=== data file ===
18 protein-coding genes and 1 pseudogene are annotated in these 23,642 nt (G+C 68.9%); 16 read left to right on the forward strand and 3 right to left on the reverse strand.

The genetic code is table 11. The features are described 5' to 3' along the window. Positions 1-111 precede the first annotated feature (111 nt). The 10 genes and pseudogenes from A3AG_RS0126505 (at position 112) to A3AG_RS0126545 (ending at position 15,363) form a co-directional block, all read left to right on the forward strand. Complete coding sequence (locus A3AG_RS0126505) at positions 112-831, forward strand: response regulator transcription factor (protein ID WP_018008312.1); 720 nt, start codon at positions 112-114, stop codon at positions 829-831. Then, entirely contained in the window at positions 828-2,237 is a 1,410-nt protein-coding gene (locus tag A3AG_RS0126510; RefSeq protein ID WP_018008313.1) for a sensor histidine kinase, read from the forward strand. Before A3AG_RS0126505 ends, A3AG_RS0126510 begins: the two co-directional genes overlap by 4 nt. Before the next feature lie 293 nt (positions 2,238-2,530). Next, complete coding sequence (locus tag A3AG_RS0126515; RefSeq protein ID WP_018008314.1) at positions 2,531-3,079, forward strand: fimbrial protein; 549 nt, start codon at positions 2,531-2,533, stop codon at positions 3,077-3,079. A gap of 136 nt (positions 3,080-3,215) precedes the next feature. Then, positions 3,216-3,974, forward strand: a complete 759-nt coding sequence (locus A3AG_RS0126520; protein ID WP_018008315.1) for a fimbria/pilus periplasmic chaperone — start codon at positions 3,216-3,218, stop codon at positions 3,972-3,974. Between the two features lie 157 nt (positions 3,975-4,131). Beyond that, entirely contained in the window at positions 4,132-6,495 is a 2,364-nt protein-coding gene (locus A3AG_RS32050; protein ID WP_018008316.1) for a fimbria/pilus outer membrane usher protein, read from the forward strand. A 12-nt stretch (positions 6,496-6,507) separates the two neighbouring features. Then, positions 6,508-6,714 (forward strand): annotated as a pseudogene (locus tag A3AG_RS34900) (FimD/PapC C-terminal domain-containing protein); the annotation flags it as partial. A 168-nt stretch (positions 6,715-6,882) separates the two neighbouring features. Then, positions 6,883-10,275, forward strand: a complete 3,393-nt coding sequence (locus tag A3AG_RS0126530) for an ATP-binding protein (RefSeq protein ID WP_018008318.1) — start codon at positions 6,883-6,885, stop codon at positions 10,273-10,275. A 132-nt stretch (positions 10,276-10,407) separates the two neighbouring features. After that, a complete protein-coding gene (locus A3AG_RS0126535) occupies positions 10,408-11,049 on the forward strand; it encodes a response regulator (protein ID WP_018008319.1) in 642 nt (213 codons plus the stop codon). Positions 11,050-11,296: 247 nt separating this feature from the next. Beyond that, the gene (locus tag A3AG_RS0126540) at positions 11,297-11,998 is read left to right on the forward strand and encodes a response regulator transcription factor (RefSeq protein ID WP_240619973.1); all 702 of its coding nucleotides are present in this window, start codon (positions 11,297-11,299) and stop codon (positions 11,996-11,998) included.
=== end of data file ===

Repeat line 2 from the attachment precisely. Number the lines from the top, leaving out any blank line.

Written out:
The genetic code is table 11. The features are described 5' to 3' along the window. Positions 1-111 precede the first annotated feature (111 nt). The 10 genes and pseudogenes from A3AG_RS0126505 (at position 112) to A3AG_RS0126545 (ending at position 15,363) form a co-directional block, all read left to right on the forward strand. Complete coding sequence (locus A3AG_RS0126505) at positions 112-831, forward strand: response regulator transcription factor (protein ID WP_018008312.1); 720 nt, start codon at positions 112-114, stop codon at positions 829-831. Then, entirely contained in the window at positions 828-2,237 is a 1,410-nt protein-coding gene (locus tag A3AG_RS0126510; RefSeq protein ID WP_018008313.1) for a sensor histidine kinase, read from the forward strand. Before A3AG_RS0126505 ends, A3AG_RS0126510 begins: the two co-directional genes overlap by 4 nt. Before the next feature lie 293 nt (positions 2,238-2,530). Next, complete coding sequence (locus tag A3AG_RS0126515; RefSeq protein ID WP_018008314.1) at positions 2,531-3,079, forward strand: fimbrial protein; 549 nt, start codon at positions 2,531-2,533, stop codon at positions 3,077-3,079. A gap of 136 nt (positions 3,080-3,215) precedes the next feature. Then, positions 3,216-3,974, forward strand: a complete 759-nt coding sequence (locus A3AG_RS0126520; protein ID WP_018008315.1) for a fimbria/pilus periplasmic chaperone — start codon at positions 3,216-3,218, stop codon at positions 3,972-3,974. Between the two features lie 157 nt (positions 3,975-4,131). Beyond that, entirely contained in the window at positions 4,132-6,495 is a 2,364-nt protein-coding gene (locus A3AG_RS32050; protein ID WP_018008316.1) for a fimbria/pilus outer membrane usher protein, read from the forward strand. A 12-nt stretch (positions 6,496-6,507) separates the two neighbouring features. Then, positions 6,508-6,714 (forward strand): annotated as a pseudogene (locus tag A3AG_RS34900) (FimD/PapC C-terminal domain-containing protein); the annotation flags it as partial. A 168-nt stretch (positions 6,715-6,882) separates the two neighbouring features. Then, positions 6,883-10,275, forward strand: a complete 3,393-nt coding sequence (locus tag A3AG_RS0126530) for an ATP-binding protein (RefSeq protein ID WP_018008318.1) — start codon at positions 6,883-6,885, stop codon at positions 10,273-10,275. A 132-nt stretch (positions 10,276-10,407) separates the two neighbouring features. After that, a complete protein-coding gene (locus A3AG_RS0126535) occupies positions 10,408-11,049 on the forward strand; it encodes a response regulator (protein ID WP_018008319.1) in 642 nt (213 codons plus the stop codon). Positions 11,050-11,296: 247 nt separating this feature from the next. Beyond that, the gene (locus tag A3AG_RS0126540) at positions 11,297-11,998 is read left to right on the forward strand and encodes a response regulator transcription factor (RefSeq protein ID WP_240619973.1); all 702 of its coding nucleotides are present in this window, start codon (positions 11,297-11,299) and stop codon (positions 11,996-11,998) included.